The fact that we have neglected the country’s infrastructure is hardly a secret. The tragedy of the Interstate 35W bridge collapsing in Minnesota last month serves as a dramatic symbol of this delinquency. Across the country, thousands of roads, bridges, and highways have fallen into disrepair. Most often this decay takes the form of annoying potholes that slow traffic and damage cars. If the neglect continues, however, we will see more fatal bridge collapses. (And of course, even potholes will lead to more accidents and, therefore, more deaths on the road.)
The American Society of Civil Engineers estimates that it will cost $94 billion a year over the next five years to maintain the country’s roads and bridges. This is almost $35 billion more than we are projected to spend. A 5¢-per-gallon gasoline tax would raise close to $6 billion a year. That sum would go far toward ensuring that our bridges are kept in at least decent repair, even if it will not be sufficient to address all the problems with our roads and bridges.
In addition to providing revenue needed to keep our bridges safe, this tax would also discourage unnecessary driving and reduce gasoline consumption. The problems associated with our dependence on imported oil have been brought home by the war in Iraq. Certainly oil is central to the U.S. involvement in the region. A gas price hike would also reduce greenhouse gas emissions. While the impact of this tax on oil dependency and greenhouse gas emissions promises only modest changes, they mean progress.
Inadequate maintenance imposes large costs on a daily basis in the form of traffic delays, vehicle damage, and unnecessary injuries and deaths on the road. This tax would represent a small but significant step toward fixing the problem. It also carries the benefits of reduced greenhouse gas emissions and lessened dependence on imported oil. That sounds pretty good compared with a future of more collapsing bridges.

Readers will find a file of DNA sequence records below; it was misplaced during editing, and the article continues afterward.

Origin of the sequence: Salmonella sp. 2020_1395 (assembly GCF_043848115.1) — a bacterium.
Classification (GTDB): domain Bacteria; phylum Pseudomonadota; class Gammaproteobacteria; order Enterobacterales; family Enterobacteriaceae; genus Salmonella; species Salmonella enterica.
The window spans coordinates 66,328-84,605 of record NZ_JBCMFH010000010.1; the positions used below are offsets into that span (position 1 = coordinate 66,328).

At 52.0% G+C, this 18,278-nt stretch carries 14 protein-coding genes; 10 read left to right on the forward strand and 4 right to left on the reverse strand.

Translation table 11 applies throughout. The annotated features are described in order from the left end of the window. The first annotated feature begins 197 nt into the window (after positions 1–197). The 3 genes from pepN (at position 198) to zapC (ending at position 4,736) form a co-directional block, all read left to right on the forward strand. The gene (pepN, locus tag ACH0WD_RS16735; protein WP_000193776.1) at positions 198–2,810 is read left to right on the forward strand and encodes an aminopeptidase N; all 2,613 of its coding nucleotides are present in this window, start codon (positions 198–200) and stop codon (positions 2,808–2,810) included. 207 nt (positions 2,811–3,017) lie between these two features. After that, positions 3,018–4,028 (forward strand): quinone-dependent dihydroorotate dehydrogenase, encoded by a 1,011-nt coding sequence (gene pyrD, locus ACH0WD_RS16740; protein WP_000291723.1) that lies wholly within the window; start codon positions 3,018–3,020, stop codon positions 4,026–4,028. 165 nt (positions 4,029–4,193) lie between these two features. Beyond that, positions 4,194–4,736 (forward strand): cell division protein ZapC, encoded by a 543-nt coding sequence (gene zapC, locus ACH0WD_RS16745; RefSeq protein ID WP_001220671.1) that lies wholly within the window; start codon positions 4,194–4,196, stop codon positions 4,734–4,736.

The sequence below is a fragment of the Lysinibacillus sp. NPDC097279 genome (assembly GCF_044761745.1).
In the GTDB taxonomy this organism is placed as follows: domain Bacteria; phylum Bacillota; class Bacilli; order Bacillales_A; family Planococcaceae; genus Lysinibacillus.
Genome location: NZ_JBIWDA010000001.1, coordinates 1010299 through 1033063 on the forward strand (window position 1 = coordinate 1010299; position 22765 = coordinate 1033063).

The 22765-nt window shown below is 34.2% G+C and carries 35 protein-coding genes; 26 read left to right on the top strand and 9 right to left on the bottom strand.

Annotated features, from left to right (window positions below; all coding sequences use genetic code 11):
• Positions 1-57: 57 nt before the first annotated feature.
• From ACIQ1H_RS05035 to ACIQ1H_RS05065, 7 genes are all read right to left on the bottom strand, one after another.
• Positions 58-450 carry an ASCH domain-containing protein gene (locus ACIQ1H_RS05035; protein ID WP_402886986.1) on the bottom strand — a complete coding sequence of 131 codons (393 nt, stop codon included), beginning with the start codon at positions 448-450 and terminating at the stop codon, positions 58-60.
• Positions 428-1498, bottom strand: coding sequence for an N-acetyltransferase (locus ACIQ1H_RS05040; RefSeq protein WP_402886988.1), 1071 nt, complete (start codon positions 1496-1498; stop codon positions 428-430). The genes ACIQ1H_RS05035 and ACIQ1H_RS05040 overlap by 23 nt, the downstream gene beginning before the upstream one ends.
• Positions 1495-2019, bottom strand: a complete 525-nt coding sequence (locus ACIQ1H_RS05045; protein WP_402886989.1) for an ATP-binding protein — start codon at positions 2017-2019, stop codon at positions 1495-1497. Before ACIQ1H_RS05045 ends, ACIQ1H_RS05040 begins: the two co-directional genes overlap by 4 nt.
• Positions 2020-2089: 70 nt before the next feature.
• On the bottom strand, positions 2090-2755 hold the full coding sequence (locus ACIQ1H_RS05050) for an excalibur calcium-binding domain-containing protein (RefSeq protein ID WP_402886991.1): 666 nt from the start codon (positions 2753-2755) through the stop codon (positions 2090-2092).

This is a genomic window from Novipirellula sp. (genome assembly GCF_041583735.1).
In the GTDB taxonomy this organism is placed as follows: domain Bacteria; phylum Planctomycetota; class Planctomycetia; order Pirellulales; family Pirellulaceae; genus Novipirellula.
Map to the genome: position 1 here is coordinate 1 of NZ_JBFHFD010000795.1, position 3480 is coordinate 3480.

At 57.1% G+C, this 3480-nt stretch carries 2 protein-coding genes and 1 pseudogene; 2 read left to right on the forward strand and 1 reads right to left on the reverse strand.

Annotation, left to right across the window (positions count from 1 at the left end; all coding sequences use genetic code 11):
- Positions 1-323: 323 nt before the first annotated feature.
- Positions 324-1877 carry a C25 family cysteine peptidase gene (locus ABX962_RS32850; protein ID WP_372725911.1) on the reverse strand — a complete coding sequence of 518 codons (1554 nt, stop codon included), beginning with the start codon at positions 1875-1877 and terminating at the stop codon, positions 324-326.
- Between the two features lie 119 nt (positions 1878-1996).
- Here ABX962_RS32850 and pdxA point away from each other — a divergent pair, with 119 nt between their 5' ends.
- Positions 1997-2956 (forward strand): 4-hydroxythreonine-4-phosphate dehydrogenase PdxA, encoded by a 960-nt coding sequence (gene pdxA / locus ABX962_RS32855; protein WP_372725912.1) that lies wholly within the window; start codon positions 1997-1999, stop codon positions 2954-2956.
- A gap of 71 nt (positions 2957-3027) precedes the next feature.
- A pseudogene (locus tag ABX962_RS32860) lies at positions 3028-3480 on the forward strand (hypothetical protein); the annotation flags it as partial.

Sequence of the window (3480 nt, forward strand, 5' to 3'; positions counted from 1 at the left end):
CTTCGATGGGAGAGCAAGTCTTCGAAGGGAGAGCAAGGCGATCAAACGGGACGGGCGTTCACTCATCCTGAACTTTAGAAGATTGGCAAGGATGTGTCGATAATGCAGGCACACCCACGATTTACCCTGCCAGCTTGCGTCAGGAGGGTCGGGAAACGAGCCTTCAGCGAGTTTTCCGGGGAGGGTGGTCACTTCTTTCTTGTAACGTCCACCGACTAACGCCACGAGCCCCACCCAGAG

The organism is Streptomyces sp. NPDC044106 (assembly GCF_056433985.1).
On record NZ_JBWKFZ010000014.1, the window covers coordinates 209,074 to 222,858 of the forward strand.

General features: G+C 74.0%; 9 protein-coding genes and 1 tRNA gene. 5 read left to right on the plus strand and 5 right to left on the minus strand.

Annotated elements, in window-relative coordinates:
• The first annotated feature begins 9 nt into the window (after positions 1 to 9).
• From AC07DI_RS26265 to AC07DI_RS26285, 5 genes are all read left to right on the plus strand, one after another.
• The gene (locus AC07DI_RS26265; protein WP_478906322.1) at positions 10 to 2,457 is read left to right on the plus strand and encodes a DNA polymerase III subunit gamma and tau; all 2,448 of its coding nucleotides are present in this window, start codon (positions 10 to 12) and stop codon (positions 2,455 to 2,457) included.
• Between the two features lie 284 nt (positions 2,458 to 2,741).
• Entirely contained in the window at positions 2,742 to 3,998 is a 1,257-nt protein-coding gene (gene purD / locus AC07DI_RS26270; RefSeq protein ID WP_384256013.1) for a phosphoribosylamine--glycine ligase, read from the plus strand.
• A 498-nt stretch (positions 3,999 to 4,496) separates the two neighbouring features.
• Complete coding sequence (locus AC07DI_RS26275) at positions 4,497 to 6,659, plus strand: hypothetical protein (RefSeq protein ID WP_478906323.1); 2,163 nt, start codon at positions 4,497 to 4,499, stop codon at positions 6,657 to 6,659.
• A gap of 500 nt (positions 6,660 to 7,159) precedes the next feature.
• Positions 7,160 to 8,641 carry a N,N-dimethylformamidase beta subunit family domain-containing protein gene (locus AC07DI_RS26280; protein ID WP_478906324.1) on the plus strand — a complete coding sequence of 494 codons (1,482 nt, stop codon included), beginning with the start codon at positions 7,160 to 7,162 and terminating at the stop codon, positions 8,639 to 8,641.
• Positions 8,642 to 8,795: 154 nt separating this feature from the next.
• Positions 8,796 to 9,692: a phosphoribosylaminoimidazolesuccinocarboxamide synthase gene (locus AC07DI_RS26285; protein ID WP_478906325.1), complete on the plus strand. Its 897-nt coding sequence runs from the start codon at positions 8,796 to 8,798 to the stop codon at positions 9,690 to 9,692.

Increasing the federal gas tax to shore up the nation’s bridges will not make American drivers safer. But better planning and prioritization of existing transportation funds could. The Transportation Dept. spends about $60 billion per year, and the federal Highway Trust Fund takes in about $40 billion from current gas taxes. There is plenty of money in this $100 billion pot to fund bridge maintenance.
The current national debate proves one thing: Policymakers know how to spend our money, but they have no idea how to invest it.
Part of the Highway Trust Fund is dedicated to funding mass transit despite that transit has proven anything but a success in terms of cost-effectiveness or its ability to get cars off the road. We spend billions, for example, on light-rail projects that very few people use. Even when the highway funds are actually spent on roads, Congress finds a way to earmark money for useless projects like the "bridge to nowhere" in Alaska. Not surprisingly, Senator Ted Stevens (R-Alaska) is one of those calling for the tax increase.
State policymakers also bear responsibility. After all, every state has its own fuel tax, supposedly dedicated to road construction and maintenance.
Until policymakers prove themselves more responsible with the money we already make available to them, tax increases will not improve driver safety. The endless array of pork-barrel projects funded by today’s gas tax revenues makes it obvious that money is not the problem; priority-setting is. If they act with more prudence, state and federal governments can keep bridges standing without a tax increase.
The Minnesota bridge collapse is a tragedy. But it should not be used as an excuse by spendthrift policymakers to ask for more money. Hand more revenue over and hope they get it right this time? No thank you.Opinions and conclusions expressed in the BusinessWeek Debate Room do not necessarily reflect the views of BusinessWeek, BusinessWeek.com, or The McGraw-Hill Companies.
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